The Georgetown Hoyas faithful are certainly excited about scheduling news but many fans are also abuzz about the NCAA’s rule changes and how Patrick Ewing’s squad can handle the potential effects on shooting, spacing, pace, and defense.
With two sophomore guards in James Akinjo and Mac McClung who have been known to both enjoy launching from deep, as well as driving hard in the lane, the pace-conscious Hoyas may be in a position to benefit from the new rules.
Jahvon Blair and Jamorko Pickett have been no strangers to parking lot pull-up jumpers. Grad-transfer Terrell Allen has proven to be a consistent shooter and can find cutter through open windows. Omer Yurtseven’s three point shot doesn’t appear restricted to toes-on-the-arc attempts and a bit more space might give him and Josh LeBlanc a little more room on the low post.
On the other hand, will the distance deter some newer/unproven shooters from camping out?
Will Ewing use more zone to defend the paint with the expected drop in opponent shooting percentage?
Here are the links:
The rule will be effective for the 2019-20 season in Division I...
Men’s Basketball Rules Committee members recommended the change after receiving positive feedback from the annual rules survey from coaches whose teams competed in the 2018 and 2019 National Invitation Tournament, where the international 3-point distance was used on an experimental basis.
The committee cited the following rationale for extending the line:
-Making the lane more available for dribble/drive plays from the perimeter.
-Slowing the trend of the 3-point shot becoming too prevalent in men’s college basketball by making the shot a bit more challenging, while at the same time keeping the shot an integral part of the game.
-Assisting in offensive spacing by requiring the defense to cover more of the court.
Teams in the 2019 NIT averaged 23.1 field goal attempts in the tournament from behind the arc, compared with 22.8 3-point attempts in the 2018-19 regular season. The 3-point shooting percentage of teams in the 2019 NIT was 33%, compared with their regular season average of 35.2%.
Great time at the USA/Jamaica game with Coach Orr tonight. pic.twitter.com/D8l6A6Kwyr— Patrick Ewing (@CoachEwing33) June 6, 2019
Although some players will struggle with the longer distance, it will likely decrease reliance on the three throughout the country. Perhaps more importantly, it should open up the court and create more space in the paint for drives and low-post play.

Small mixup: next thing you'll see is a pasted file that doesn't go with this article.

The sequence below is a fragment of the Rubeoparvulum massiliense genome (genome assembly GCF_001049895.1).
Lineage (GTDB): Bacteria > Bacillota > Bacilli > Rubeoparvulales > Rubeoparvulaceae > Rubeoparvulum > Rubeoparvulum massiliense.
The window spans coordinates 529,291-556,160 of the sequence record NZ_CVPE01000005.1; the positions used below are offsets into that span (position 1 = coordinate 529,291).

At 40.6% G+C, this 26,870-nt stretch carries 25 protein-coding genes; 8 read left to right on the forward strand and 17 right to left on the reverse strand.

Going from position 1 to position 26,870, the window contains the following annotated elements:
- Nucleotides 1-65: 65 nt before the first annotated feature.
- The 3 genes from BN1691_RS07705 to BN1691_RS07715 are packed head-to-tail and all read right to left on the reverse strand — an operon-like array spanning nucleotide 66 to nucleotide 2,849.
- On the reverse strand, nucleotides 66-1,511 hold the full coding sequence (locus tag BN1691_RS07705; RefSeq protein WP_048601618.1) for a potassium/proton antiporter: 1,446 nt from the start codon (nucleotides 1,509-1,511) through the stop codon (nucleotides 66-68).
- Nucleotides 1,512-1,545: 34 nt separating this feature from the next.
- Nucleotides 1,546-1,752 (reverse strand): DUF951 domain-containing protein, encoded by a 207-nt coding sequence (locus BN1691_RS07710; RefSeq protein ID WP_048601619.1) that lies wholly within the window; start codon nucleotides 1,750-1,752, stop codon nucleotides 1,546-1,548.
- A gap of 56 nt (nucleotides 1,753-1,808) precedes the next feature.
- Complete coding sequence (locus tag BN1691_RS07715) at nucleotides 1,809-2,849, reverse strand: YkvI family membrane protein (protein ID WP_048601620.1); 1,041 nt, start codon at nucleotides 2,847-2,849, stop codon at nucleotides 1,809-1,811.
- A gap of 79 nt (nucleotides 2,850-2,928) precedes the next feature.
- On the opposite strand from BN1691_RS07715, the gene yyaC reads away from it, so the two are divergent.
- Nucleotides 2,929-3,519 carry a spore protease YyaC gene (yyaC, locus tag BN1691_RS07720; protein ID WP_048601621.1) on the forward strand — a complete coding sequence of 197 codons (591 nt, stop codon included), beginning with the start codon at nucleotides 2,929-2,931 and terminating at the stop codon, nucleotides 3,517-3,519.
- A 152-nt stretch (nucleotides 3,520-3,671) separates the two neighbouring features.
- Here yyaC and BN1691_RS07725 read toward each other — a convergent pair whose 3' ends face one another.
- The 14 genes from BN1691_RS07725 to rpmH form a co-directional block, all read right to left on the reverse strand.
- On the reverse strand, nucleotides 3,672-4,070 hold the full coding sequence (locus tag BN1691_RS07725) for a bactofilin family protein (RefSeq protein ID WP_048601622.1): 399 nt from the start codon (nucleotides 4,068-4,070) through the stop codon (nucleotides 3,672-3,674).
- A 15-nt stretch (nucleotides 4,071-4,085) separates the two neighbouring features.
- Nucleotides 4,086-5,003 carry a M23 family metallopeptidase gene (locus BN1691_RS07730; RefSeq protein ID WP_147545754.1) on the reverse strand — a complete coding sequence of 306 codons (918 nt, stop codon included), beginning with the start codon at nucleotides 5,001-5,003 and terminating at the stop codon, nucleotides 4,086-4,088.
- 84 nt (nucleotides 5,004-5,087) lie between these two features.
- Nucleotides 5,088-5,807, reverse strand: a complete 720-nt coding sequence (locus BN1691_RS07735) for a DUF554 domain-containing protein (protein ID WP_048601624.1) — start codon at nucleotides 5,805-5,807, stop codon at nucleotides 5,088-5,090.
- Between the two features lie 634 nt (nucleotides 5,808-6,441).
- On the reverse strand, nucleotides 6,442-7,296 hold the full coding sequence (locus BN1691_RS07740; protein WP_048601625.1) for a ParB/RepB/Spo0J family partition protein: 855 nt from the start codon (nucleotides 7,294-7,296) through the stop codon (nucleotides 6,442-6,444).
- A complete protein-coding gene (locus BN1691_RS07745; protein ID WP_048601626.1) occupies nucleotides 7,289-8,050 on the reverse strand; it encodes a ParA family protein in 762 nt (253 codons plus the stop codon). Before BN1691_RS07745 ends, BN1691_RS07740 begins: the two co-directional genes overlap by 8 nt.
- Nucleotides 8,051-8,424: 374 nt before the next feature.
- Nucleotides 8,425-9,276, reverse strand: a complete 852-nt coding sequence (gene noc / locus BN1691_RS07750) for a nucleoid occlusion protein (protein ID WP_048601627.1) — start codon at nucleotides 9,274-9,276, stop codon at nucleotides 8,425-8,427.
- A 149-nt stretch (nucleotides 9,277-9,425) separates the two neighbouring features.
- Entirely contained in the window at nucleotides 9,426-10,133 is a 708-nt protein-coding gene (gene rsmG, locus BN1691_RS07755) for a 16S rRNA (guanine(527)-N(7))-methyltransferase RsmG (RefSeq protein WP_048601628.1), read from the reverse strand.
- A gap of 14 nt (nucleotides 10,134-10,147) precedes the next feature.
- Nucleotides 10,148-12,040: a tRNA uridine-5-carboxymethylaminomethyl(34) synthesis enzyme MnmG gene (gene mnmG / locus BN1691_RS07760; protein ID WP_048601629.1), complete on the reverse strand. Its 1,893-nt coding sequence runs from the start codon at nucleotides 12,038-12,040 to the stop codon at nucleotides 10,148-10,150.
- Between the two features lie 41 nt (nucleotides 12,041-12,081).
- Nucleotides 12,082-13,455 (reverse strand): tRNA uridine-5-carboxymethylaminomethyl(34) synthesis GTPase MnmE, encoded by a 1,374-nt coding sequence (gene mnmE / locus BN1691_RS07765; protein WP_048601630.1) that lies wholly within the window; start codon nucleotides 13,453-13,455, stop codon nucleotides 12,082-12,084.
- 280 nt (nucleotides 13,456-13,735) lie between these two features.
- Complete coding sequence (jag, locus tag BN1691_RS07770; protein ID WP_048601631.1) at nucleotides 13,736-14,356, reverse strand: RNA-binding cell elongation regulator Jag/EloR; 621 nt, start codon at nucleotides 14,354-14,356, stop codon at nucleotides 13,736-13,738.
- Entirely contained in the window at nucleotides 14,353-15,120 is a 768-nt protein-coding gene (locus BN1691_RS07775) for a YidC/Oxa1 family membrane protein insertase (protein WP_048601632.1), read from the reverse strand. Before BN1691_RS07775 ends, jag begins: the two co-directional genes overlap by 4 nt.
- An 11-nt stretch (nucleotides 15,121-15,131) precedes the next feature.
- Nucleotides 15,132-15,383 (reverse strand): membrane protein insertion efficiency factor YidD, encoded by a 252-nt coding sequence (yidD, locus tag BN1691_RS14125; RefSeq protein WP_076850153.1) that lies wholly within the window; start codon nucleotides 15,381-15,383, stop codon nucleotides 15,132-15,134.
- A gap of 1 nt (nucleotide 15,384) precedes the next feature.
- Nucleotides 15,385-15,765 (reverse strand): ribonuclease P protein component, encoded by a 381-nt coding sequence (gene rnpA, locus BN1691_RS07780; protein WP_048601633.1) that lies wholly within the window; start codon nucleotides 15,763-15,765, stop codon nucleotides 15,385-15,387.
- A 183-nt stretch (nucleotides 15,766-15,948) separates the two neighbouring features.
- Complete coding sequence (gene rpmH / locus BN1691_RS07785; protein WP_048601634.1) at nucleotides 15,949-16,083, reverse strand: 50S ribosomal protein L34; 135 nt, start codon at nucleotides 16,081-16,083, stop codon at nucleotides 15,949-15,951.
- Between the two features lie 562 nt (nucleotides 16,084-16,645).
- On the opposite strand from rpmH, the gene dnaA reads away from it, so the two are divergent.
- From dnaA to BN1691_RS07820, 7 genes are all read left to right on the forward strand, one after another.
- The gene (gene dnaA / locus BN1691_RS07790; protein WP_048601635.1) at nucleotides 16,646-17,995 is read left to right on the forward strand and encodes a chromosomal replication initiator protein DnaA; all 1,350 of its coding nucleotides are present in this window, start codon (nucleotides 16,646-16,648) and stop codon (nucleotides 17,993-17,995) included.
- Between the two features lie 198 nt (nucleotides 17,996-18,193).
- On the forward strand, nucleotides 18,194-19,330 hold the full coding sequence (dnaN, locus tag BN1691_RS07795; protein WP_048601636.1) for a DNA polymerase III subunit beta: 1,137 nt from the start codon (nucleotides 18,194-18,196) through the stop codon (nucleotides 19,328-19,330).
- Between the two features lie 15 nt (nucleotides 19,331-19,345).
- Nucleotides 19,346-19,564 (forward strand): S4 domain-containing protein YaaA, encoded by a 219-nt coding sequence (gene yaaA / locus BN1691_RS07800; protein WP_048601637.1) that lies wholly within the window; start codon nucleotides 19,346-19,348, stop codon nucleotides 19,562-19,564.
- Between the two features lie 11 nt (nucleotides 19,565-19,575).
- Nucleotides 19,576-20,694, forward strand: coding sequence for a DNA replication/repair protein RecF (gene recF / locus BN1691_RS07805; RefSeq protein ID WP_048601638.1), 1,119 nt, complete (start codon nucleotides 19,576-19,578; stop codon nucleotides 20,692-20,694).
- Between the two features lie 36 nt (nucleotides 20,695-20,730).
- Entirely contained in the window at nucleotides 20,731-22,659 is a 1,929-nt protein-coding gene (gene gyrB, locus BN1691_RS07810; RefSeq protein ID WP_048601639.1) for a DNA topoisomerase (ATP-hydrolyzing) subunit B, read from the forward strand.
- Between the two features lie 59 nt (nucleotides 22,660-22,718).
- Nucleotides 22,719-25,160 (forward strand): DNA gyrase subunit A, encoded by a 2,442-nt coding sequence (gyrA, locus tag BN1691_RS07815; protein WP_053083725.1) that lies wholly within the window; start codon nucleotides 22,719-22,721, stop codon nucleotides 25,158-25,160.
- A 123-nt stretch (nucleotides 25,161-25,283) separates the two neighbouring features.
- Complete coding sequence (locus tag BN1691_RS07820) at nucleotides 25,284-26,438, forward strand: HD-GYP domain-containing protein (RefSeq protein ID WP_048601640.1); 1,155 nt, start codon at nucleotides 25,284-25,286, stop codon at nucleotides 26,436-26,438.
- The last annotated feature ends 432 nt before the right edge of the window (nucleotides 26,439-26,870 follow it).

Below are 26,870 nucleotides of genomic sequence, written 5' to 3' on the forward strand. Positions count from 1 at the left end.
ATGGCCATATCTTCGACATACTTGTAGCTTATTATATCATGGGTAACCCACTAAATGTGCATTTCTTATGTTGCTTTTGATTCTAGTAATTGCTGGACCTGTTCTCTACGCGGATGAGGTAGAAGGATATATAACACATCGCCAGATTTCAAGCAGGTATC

Meanwhile, another rule change that could improve offensive play is that shot clocks will only reset to 20 seconds after an offensive rebound instead of the usual 30. “The change is being made to enhance the pace of the game,” the NCAA said in the release.
Ready or not here he come #Akinjo#FOY#Hoya #Gametime#Countdown pic.twitter.com/pONk8PIN6o— Rachel J (@rachelgotmail1) June 5, 2019
”After gathering information over the last two seasons, we feel it’s time to make the change,” said Tad Boyle, committee chair and coach at Colorado. “Freedom of movement in the game remains important, and we feel this will open up the game. We believe this will remove some of the congestion on the way to the basket.”
The international line has been tested in the postseason NIT over the last two seasons. And, as you can imagine, three-point percentage has declined with the line further out from the basket. Teams in the 2019 NIT shot roughly the same number of three-pointers as teams did in the 2018-19 regular season. But teams shot 33 percent from behind the arc compared to a regular-season average of 35.2 percent...
If the NIT is any indication, the longer line won’t lead to an immediate drop in the number of threes per game. But if teams continue to shoot slightly worse because of the longer line then they’ll likely start taking fewer threes per game.
The college players could try to drive into the lane more, assuming they can beat their defenders off the dribble. “We don’t have NBA players everywhere,” Boynton warned.
“The game could be more challenging for guys because they won’t be able to shoot the longer 3, and then they can’t make NBA-type plays off the dribble and get into the lane as quickly.”
The college players could throw it into the post more often, assuming it’ll be a little tougher for perimeter defenders to sag and double the bigs down low.
“But you’ve got to eliminate contact in the post on shots,” Kruger said. “That would make it a more attractive play to throw the ball inside. Right now, it’s just not a high percentage play unless that player is really skilled.
How the new three-point line for the 2019-20 season, approved by the NCAA Playing Rules Oversight Panel, will impact Arizona Wildcats Basketball and the rest of college basketballhttps://t.co/8dsSC4tJ3E pic.twitter.com/XMPrjXC1fs— ZonaZealots Go Cats! #BearDown (@ZonaZealots) June 6, 2019
“I’m still going to play the same way,” Pearl said. “I’m still going to believe in it. I think it’s important to space the floor. At the same time, you’ve got to scratch where it itches as our old friend Hayden Fry said. If I’ve got guys who can’t shoot it, they’re not going to. We’ve got to work on our range during the offseason. It’ll take a year or two for the percentages to go right back to where they were.”
Five-star Chet Holmgren has booked two unofficial visits for this weekend: He will visit Georgetown and Maryland, a source told @Stockrisers. 7-footer is having an amazing spring.— Jake (@jakeweingarten) June 6, 2019
No. 17 2021 recruit Chet Holmgren is blowing up— Bleacher Report (@BleacherReport) May 7, 2019
The 7-foot sophomore is averaging 16 points, 7.5 boards, and 5.8 blocks per game on the UAA circuit pic.twitter.com/zjlETrfpXL
I am not a center. ♂️— chet holmgren (@ChetHolmgren) May 14, 2019